In the past few years, I have become a pretty serious yogini, although I have taken breaks from my practice I have learned so much about myself through the process. Here are just a few of the lessons I have learned:
How you are in your practice is how you are in your life. Yoga has given me a new understanding of how I respond to challenges and obstacles. In practice when I come to a new pose or balance that I find challenging my first response is criticism, and then I criticize myself for being critical, and THEN I reach openness. After much practice, I am now less critical of myself when I come to a challenge that I can’t conquer right away. In my life, I have also learned to be less critical and to approach challenges in a new way. Instead of assuming that I will fail, I step back and appreciate my strengths and my ability to achieve my goals.
Your mind is like a file cabinet. This is a metaphor I used a lot when I was working as a middle school counselor. I would ask students to think of their mind as a file cabinet with a trash can right next to it on the floor. Then I would ask them for some examples of files they would keep and files they would get rid of. Fear, anxiety, negativity, and resentment are examples of files that can stick in our minds if we give them a place there. Or we can choose to throw them in the trash and declutter the file cabinet in our minds. Hope, joy, ease and peace are files we can focus on and keep forever, they never clutter up our minds but help us to stay organized and clear headed. When a file starts to clutter up your mind imagine throwing it away in the trash can and make room for the files that will increase joy and ease. This is easier said than done and takes practice, but it has been a great visual for me!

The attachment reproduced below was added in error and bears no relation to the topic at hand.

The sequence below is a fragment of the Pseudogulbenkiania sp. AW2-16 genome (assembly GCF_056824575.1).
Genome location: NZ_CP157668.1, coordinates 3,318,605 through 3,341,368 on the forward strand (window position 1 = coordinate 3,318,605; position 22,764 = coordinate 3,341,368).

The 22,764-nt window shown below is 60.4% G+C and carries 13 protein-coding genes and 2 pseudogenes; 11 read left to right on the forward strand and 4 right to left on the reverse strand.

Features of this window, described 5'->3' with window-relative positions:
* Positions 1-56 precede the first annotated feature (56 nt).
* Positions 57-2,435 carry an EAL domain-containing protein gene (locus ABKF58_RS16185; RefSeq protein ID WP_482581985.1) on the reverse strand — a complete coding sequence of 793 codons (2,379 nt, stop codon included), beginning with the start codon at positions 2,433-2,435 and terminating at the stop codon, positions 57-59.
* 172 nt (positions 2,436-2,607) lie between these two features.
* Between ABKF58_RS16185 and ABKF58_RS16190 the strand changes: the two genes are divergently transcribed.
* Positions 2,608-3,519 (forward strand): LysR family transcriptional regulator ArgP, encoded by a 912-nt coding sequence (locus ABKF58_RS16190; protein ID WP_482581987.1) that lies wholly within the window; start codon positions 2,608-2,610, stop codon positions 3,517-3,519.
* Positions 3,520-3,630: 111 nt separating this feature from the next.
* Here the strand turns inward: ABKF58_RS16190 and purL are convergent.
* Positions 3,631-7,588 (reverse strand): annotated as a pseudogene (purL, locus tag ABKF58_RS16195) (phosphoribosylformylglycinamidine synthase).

Embrace the process. Anyone who has practiced yoga with any regularity will know the joy and bliss of reaching savasana. This is the pose at the end of your practice where you lay on your back and close your eyes. But the only way that you can really appreciate the bliss of this pose is if you have challenged yourself throughout your practice. It is so satisfying to lay in savasana knowing that you just conquered a new pose or stretched a little further than last time. I have learned this valuable lesson and have begun to apply it to my everyday life. Although the process is not alway easy or even enjoyable, the end result of hard work and dedication makes it worthwhile.
Discomfort and pain are two very different things. Pain is your body’s way of telling you to slow down or stop because whatever you’re doing could be hurting you. Discomfort is something that I have learned to recognize and I ask myself in that moment what is causing the discomfort. There is a good chance, especially in yoga, that discomfort is coming from a pose that I am trying for the first time, from feeling tired or frustrated. And none of these is a good enough reason to stop. Trying things for the first time is difficult, but I can accept that I might look silly or not get it right. Being tired is a sign that I am working hard and frustration should be a motivator to keep trying.
What gifts has yoga given you?